The revelation of asymptomatic patients with abnormal discs led Richard Deyo, MD, MPH, to conclude the debunked disc theory often leads to a “false positive” misdiagnosis and “many of these abnormalities are trivial, harmless, and irrelevant,” so they have been dubbed “incidentalomas,” because they may be incidental to back pain and they are likely to lead to unnecessary surgery.[8]

In a 2013 spine study, the “bad disc” theory was once again debunked when MRI research found as many as 81% of pain-free people patients had a disc herniation, 89% had an annular fissure, and 95% had evidence of nuclear disc degeneration.[9] Yet they had no pain.

Some insurance payers tired of paying the huge bills from spine surgery are now listening to the researchers. In 2011, North Carolina Blue Cross/Blue Shield announced it will no longer pay for spine fusion if the sole criterion is an abnormal disc, which is now considered just a clinical finding and not a diagnosis.[10]

Apologies Due

In both of these cases of medical malfeasance—tobacco and back pain—the AMA purposely mislead the public knowing they were perpetrating policies that were hurting patients and chiropractors alike.

Certainly the AMA owes an apology to the public for condoning tobacco as well as railroading millions of back pain sufferers into spine fusions based on a disproved “bad disc” theory.

An apology to chiropractors is also warranted, including the 12,000+ who were unjustly arrested in the first half of the 20th century in the medical witch hunt.

Such an apology would not be without precedent. In 2008 with the impending election of black candidate Barack Obama, the AMA apologized for another embarrassment—

its historical racism toward African-American medical doctors who were banned from joining local medical societies or the national AMA. [11]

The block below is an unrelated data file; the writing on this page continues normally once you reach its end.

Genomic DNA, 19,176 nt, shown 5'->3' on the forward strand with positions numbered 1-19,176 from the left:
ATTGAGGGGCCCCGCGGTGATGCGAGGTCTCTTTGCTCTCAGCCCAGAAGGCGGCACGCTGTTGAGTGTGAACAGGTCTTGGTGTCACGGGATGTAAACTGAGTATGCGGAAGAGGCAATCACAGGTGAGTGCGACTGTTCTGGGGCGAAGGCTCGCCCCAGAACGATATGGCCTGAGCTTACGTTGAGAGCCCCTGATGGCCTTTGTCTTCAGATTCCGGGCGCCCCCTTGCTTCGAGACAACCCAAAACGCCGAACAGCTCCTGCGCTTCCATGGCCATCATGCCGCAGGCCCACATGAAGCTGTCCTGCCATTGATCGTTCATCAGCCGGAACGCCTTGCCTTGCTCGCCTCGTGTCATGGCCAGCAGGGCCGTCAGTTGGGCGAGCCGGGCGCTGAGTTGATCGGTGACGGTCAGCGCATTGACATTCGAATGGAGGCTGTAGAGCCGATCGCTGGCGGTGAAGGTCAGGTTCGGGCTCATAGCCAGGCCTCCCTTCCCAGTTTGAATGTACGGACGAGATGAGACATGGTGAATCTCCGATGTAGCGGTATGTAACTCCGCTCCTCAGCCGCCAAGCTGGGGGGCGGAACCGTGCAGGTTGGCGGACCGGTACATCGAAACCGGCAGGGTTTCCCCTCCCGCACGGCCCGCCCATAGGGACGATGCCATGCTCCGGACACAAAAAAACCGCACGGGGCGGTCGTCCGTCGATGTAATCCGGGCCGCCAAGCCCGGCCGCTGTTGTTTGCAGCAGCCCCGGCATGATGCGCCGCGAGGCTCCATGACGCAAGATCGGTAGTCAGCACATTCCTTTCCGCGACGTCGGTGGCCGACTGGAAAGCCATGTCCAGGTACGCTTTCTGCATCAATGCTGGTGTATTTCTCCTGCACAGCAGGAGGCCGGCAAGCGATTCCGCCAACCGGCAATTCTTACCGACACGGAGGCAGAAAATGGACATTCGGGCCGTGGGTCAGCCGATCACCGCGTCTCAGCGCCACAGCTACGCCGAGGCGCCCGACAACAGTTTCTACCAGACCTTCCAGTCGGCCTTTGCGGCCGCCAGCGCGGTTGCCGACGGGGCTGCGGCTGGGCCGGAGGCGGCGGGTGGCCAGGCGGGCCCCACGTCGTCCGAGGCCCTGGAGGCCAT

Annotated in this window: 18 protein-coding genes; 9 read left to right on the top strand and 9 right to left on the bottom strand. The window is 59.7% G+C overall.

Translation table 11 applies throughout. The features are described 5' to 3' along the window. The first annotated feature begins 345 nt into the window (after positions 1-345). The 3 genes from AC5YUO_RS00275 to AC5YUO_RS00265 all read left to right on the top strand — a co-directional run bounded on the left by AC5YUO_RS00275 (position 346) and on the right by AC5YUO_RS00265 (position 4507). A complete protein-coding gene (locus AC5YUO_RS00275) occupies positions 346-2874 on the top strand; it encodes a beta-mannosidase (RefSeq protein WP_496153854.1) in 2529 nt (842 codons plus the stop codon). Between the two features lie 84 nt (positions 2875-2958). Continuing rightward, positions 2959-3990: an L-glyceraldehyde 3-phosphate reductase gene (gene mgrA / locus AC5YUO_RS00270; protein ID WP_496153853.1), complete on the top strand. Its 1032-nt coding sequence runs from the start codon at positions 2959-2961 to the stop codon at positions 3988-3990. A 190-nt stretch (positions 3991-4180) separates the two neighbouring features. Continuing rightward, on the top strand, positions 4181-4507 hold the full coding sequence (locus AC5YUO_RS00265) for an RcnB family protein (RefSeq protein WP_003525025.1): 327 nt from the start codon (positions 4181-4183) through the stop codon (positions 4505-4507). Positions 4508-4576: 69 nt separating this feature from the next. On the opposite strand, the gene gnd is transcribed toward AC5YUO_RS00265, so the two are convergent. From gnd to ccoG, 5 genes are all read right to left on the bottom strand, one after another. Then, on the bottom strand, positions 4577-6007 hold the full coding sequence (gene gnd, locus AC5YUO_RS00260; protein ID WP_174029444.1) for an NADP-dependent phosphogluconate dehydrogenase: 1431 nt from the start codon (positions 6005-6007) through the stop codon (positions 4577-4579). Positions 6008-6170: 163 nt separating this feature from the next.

However, while black MDs were forced to sit in the back of the medical bus, chiropractors were thrown under the same bus.

Just as whistleblowers have recently exposed the many scandals within federal organizations, it is past time to expose similar antics of the AMA for its brand of political Text Box: Lyndon McCash, DC, in jail in Oakland, Calif., in 1920, one of hundreds of California chiropractors incarcerated prior to passage of the Chiropractic Act in 1922.medicine that has caused so much harm, disease, disability, and bankruptcy.

Perhaps this will be the AMA’s legacy—a once proud humanitarian association of dedicated physicians led astray by greed, bigotry, and the ruthless policies of the AMA’s executive officers in order to become “the most terrifying trade association on earth.”[12]

[1] MS Mayer, “The Rise and Fall of Dr. Fishbein,” Harper’s Magazine, (Nov. 1949): 76-85

[2] Peter W. Crownfield, Back Pain Is #1 Cause of Disability Worldwide, Global Burden of Disease 2010 highlights the pressing need to prevent, treat spinal and musculoskeletal disorders. Dynamic Chiropractic – February 15, 2013, Vol. 31, Issue 04

[3] G McAndrews, “Plaintiffs’ Summary of Proofs as an Aid to the Court,” Civil Action No. 76 C 3777, Wilk, (June 25, 1987) Throckmorton, Howard, Taylor, and Monaghon Deps.

[4] G Cramer, Dean of Research, National University of Health Sciences, via personal communication with JC Smith (April 29, 2009)

[5] Testimony before The Institute of Medicine: Committee on Use of CAM by the American Public on Feb. 27, 2003.

[6] Linda Carroll, Back surgery may backfire on patients in pain, msnbc.com,10/14/20

[7] S Boden, et al. “Emerging Techniques For Treatment Of Degenerative Lumbar Disc Disease,” Spine 28(2003):524-525.

[8] Richard A. Deyo, MD, MPH and Donald L. Patrick, PhD, MSPH, Hope or Hype: The Obsession with Medical Advances and the High Cost of False Promises, AMACOM books, (2005): 36-37

[9] Kim JS et al., Prevalence of disc degeneration in asymptomatic Korean subjects. Part 1: Lumbar spine. Journal of the Korean Neurosurgery Society, 2013; 53(20:31-8.


[11] AMA apologizes to black doctors for past racism, by Lindsey Tanner, AP Medical Writer Thu July 10.

[12] M Mayer, “The Rise and Fall of Dr. Fishbein,” Harper’s Magazine, 199/1194 (Nov. 1949): 81.